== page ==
Gundlach’s quarrel with TCW began when the firm appointed then-Vice Chairman Marc Stern as chief executive officer over the objections of Gundlach and four other executives. They wanted to form a management committee to lead the firm. A TCW spokesman declined to comment for this story. Both the TCW and Gundlach lawsuits were settled in a confidential agreement at the end of 2011.
One subject the money manager is happy to talk about is art. His passion is on display throughout DoubleLine’s offices, with many of the paintings from his personal collection hanging on the walls.
In designing DoubleLine’s logo, Gundlach borrowed from Mondrian, the abstract Dutch artist whose career spanned almost five decades until his death in 1944. His works are characterized by grids of black lines, white space and rectangles in primary colors.
Gundlach began buying valuable art in the 1990s, favoring what he calls pretty pictures of landscapes. In 2002, he went to the Tate Modern in London and wandered into a room where he saw a Mondrian and had an aha moment. It was the first abstract work that he truly appreciated.
“I got it,” he says, snapping his fingers. “I was like, ‘I really like this thing.’”
Gundlach says he likes how Mondrian’s paintings express balance without symmetry and achieve the elimination of figure and ground.
“They seem to exist at the scale of a galaxy,” Gundlach says. “Mondrian is able to capture the infinite and the finite.”
Today, visitors stepping off the 18th-floor elevator at Gundlach’s offices are greeted by a painting inspired by Mondrian that the money manager himself created. It features double black lines on a white background with a blue rectangle.
“My problem is, I’m too much of a perfectionist,” Gundlach says of the Mondrian-inspired pieces he’s made. “Mine are more perfect than the real ones.”
For all his braggadocio, Gundlach has a strain of humility, especially when it comes to his employees, corporate bond manager Baha says. In its early days, DoubleLine’s existence was threatened, as the TCW lawsuit and its potential liabilities scared away institutional investors, she says.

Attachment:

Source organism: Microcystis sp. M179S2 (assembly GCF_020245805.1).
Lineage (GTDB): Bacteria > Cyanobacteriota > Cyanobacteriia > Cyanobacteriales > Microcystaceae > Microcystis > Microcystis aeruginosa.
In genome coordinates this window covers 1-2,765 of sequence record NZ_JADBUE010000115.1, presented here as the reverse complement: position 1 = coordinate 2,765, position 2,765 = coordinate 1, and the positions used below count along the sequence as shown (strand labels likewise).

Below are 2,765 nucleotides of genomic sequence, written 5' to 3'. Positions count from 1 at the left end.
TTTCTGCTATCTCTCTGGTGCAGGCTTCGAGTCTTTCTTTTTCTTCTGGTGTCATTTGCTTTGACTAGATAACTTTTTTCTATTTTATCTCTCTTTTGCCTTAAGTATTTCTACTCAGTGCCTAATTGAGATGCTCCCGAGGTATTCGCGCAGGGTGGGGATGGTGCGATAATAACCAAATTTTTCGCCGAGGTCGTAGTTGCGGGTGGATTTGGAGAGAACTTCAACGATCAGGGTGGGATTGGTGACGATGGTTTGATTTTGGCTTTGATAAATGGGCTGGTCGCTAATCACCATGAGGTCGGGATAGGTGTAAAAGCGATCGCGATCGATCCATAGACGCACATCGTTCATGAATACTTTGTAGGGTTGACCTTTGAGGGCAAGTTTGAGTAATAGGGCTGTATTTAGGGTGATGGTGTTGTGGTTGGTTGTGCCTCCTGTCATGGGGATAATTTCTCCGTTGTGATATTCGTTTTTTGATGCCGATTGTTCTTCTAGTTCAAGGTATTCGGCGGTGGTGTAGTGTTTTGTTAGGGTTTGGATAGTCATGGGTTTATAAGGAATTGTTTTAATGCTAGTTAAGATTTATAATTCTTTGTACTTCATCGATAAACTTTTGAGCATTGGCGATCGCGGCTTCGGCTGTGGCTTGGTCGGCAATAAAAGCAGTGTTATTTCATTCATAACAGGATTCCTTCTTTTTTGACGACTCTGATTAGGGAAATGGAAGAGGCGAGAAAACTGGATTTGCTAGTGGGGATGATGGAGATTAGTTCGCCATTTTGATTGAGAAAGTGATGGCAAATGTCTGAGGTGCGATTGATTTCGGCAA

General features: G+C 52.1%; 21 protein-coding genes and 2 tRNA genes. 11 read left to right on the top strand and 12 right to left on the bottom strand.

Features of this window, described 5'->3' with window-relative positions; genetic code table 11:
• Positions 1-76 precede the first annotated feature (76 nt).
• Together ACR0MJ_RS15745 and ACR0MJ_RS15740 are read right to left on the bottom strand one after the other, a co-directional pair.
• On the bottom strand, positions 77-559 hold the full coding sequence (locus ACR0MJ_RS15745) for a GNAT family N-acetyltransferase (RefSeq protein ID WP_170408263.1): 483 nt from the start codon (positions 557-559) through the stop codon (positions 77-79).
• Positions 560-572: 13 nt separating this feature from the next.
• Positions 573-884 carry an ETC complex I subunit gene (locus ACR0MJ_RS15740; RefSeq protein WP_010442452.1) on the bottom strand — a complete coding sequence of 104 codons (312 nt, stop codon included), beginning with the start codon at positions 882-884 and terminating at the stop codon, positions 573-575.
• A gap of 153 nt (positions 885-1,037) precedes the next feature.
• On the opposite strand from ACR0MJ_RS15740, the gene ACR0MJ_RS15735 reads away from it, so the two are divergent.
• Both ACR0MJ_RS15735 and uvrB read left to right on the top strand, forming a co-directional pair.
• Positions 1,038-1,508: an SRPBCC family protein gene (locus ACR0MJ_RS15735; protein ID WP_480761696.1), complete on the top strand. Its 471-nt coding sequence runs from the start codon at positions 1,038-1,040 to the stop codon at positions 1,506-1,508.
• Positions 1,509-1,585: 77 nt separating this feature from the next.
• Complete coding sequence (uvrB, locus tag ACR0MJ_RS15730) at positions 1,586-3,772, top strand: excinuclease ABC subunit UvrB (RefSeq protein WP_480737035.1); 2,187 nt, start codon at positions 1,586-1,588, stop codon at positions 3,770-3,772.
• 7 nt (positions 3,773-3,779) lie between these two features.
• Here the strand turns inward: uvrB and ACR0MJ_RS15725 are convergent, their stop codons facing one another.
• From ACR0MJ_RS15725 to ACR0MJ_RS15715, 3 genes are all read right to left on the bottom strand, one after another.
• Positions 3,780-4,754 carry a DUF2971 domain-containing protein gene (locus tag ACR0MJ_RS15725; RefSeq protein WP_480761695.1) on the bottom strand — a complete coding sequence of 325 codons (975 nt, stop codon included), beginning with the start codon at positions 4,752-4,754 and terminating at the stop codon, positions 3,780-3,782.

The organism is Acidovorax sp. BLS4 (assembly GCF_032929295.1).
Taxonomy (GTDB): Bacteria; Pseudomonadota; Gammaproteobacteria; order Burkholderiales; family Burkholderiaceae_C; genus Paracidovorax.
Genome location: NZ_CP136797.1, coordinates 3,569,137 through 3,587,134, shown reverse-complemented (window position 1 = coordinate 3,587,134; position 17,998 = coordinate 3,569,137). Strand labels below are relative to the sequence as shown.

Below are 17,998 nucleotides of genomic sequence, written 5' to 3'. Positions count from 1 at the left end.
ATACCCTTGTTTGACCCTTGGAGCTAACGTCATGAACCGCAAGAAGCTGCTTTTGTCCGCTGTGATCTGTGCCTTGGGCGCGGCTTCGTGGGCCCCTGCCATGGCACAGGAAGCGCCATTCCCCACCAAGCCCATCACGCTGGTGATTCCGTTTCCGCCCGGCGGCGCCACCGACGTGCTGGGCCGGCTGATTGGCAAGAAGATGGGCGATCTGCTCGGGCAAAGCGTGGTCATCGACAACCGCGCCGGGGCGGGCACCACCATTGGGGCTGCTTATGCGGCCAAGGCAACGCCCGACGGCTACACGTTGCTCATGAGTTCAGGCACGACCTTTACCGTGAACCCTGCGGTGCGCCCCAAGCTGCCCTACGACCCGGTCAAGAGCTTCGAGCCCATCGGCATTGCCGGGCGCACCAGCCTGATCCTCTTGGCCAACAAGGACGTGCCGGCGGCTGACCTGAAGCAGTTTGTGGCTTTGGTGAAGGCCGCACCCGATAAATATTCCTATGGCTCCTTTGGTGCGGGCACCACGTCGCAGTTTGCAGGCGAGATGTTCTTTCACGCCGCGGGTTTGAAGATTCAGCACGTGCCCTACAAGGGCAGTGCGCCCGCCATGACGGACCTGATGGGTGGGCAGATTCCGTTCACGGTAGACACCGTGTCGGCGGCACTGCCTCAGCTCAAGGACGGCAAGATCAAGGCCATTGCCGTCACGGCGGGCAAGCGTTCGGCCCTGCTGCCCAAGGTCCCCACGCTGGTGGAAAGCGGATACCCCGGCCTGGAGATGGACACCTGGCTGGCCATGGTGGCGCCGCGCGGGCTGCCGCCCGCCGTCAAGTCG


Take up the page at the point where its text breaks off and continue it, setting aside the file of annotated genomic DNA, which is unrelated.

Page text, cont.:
Fighting back tears, Gundlach stood before his staff of about 40 people and told them he felt responsible for their careers after they had left TCW to start DoubleLine, she says.
“He said he would walk if he proved to be a liability,” she says. “His firing made him more appreciative of family connections, friendships, people who stuck with him.”
Gundlach was forced to build his firm with retail investors, who were pouring into bond funds after the S&P 500 Index closed at 676.53 in March 2009, a 12-year low.
“We needed to show success quickly because of the litigation,” says Ronald Redell, president of DoubleLine Funds Trust, which offers funds to investors.
DoubleLine got help from Howard Marks, another former TCW star, who left the firm 17 years ago with four other distressed- debt experts to start Oaktree Capital Management LP. Oaktree, with $81 billion in assets as of September, bought a 22 percent stake in DoubleLine for an undisclosed price and assigned 60 of its people to help set up the firm’s back office and other support functions.
“Since we had started a firm ourselves, the founders of DoubleLine enlisted our help in their startup,” Marks says. “When you are under attack, you’ve got to take extra steps to make it 100 percent certain you won’t make a misstep.”
Whether three-year-old DoubleLine continues to thrive will rest largely on the investment instructions that Gundlach gives to his senior portfolio managers. They all debate the broad investment categories in which DoubleLine will place its bets during monthly asset allocation meetings in the Warhol conference room, named after the flamboyant pop artist.
Gundlach acts as the final judge, signing off on the percentages of investments of particular assets for the firm’s funds. Once he settles on a strategy, Gundlach leaves it up to his managers to execute the trading, with oversight but little interference.
“He’s very much hands-off,” Padilla says. “Once that allocation is made, he says, ‘You manage that portion.’”
Hands-off, though, isn’t normally the first description that comes to mind when discussing Gundlach. In mid-September, thieves robbed the money manager’s Santa Monica home in a quiet residential neighborhood, taking more than $10 million in artworks as well as his red 2010 Porsche Carrera 4S, wine and watches. The robbers also snatched two works by Gundlach’s late grandmother, Helen Fuchs, who was an amateur painter.
The money manager first offered $200,000 for tips leading to the recovery of his art and days later boosted the reward to $1.7 million. Santa Monica Police Department Sergeant Richard Lewis says the large sum of money was key to cracking the case, which the Federal Bureau of Investigation assisted on.
In late September, two suspects were arrested and all of the stolen art was recovered.
The cerebral Gundlach also gave investigators a tip for solving the crime. He says that while he was at home in his family room, it dawned on him that thieves would do a Google search using his grandmother’s name to find out more about the paintings and how much they might be worth.
Gundlach told the authorities that they should check the Internet to see who might have googled the name Helen Fuchs. He says exactly two such searches were executed: one by him and one by the thieves.
Gundlach says his Internet idea impressed investigators.
“The FBI,” he says, “thought it was brilliant.”
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